On November 8, 2016, CandleX was invited to speak at the biweekly British Cub of Beijing meeting on mental health. The British Club is run by a team of international volunteers who live in and around Beijing and Shunyi. Their program of activities is aimed at entertaining and informing members and guests on different aspects of life in Beijing.
Through this talk, Marco wanted to inform and educate the audience on the reality, nature, and dangers of living with a mental illness. Marco used a combination of statistics and personal accounts to illustrate the challenges faced by those in the mental community. By combing numbers and the tales of his own struggles, he could give the audience a deeper understanding in a very short amount of time.
Marco started by expressing his concepts and understanding of both empathy and compassion. In addition, Marco brought in some new concepts to help increase empathy among the audience and provided them with avenues for approaching those with mental health issues. By describing the Mindfulness movement, the audience was introduced to exercises and practices that not only benefit society as a whole, but can be used specifically with mental health suffering to help with current treatment plans of medication and therapy.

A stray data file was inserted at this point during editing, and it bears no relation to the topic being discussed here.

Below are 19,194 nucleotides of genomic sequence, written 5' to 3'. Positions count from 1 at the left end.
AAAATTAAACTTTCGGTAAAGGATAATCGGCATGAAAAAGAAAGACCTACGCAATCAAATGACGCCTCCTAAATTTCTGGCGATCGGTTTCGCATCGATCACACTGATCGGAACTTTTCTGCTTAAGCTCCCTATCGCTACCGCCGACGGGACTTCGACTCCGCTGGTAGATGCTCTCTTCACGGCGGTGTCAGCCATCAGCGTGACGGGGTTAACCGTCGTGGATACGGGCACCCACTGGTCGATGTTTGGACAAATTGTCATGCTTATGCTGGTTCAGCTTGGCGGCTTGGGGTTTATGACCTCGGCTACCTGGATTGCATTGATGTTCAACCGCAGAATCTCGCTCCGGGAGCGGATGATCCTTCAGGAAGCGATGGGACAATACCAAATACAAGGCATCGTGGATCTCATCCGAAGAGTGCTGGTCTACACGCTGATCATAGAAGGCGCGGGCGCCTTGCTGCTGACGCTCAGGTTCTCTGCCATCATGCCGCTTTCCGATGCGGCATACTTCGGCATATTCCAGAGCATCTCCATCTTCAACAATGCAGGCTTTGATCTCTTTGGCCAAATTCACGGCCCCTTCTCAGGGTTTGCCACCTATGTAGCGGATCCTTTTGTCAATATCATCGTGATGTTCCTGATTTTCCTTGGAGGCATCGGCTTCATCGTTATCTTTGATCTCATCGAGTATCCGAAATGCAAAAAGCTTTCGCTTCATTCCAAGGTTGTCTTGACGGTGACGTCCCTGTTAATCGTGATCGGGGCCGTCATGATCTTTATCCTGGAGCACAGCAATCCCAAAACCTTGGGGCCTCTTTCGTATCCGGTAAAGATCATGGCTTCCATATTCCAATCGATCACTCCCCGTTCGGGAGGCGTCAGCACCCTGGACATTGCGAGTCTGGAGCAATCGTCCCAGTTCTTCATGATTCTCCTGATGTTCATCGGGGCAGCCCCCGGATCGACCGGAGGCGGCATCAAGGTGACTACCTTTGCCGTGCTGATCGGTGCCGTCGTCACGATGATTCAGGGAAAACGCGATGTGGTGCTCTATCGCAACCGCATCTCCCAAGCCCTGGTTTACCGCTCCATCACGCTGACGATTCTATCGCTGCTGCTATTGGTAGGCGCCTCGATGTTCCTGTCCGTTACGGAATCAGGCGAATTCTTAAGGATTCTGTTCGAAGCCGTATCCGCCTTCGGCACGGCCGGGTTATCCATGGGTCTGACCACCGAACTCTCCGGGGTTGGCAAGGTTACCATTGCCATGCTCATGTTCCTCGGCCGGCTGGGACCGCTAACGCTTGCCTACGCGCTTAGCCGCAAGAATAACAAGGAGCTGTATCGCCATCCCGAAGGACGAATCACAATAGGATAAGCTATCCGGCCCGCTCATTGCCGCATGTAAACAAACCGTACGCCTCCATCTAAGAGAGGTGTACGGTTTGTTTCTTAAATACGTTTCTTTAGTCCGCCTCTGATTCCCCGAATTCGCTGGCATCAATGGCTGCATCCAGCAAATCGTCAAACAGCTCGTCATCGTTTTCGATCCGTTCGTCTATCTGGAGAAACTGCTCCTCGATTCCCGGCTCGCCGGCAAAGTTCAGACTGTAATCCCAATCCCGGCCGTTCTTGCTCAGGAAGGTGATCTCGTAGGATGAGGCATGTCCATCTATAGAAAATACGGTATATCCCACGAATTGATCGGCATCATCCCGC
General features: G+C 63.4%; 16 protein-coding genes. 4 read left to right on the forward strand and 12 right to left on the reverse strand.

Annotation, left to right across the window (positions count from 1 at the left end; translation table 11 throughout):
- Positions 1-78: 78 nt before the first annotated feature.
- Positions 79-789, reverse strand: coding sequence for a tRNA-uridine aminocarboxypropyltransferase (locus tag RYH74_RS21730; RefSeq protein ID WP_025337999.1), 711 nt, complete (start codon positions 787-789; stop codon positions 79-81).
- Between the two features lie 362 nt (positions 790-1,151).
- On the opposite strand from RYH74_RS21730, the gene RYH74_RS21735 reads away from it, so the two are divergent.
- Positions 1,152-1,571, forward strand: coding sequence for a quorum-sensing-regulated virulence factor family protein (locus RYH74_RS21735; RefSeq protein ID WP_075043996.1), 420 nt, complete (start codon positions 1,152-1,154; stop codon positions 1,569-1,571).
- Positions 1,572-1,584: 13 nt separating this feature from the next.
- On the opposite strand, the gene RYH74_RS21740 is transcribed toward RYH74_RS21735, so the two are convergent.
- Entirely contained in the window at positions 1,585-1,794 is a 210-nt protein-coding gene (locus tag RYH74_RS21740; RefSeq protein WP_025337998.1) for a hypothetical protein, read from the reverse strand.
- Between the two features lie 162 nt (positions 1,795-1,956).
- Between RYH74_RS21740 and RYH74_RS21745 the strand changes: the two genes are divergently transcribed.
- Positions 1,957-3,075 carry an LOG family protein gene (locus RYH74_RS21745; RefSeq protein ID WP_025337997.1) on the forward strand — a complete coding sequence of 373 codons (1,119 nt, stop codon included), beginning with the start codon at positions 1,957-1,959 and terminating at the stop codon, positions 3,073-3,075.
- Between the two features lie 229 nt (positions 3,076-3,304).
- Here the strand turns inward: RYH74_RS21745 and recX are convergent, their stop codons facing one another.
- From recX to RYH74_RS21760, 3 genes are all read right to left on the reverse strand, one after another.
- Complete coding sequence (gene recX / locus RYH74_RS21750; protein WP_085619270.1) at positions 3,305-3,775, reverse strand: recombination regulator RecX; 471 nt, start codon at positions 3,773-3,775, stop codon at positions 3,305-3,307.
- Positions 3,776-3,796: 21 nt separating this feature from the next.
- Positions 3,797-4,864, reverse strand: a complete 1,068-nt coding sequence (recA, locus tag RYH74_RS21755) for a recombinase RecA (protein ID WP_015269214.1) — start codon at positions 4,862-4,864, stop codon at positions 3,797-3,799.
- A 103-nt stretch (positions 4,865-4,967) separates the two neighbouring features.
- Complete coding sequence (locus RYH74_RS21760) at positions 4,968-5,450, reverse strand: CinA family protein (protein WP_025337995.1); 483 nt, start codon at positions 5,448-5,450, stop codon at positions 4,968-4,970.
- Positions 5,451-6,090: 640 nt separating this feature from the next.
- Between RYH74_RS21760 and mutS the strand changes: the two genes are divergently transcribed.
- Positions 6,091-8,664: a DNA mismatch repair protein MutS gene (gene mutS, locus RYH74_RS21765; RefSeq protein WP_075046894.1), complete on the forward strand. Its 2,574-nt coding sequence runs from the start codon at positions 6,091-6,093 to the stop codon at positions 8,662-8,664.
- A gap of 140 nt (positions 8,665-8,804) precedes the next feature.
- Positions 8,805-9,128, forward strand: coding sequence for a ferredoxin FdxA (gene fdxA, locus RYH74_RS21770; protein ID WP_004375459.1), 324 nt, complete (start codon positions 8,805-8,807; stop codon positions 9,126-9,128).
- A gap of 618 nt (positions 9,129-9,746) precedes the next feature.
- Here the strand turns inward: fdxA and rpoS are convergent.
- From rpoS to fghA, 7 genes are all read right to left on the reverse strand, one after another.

By knowing how to share a person’s pain, getting ridding of the “Us vs. Them” mentality that so often separates mental illness sufferers from everyone else, and seeing the troubles of others in the community as just an extension of our own struggles, Marco hopes that the audience in the future will learn to put aside prejudices, reject stigma and open themselves with empathy towards those in need.
To finish, Marco gave a small tutorial on how the members could reach out to their friends, family and anyone in their community who might be in need, and how they themselves could ask for help. By teaching the twin concepts of “vulnerability breeds empathy” and “micro-empathy,” Marco hoped to give a new perspective on creating compassionate relationships. First, “vulnerability breeds empathy” describes how, by being open and vulnerable about our life experiences to others, we can give them a safe place to come to if they are ever in need, because they will feel less likely to be judged by a person who has already preemptively opened up to them and been completely honest.
Second, with “micro-empathy,” Marco described that a person in need of finding an empathetic listener who would be truly willing to help without judgment, can start testing a social network by opening up to others slowly and without revealing too many struggles, but that by watching for those that respond most empathetically to small pains, a friend might be found capable of sharing empathy for great life suffering.
In the end, Marco’s message of awareness, understanding and hope received a positive response.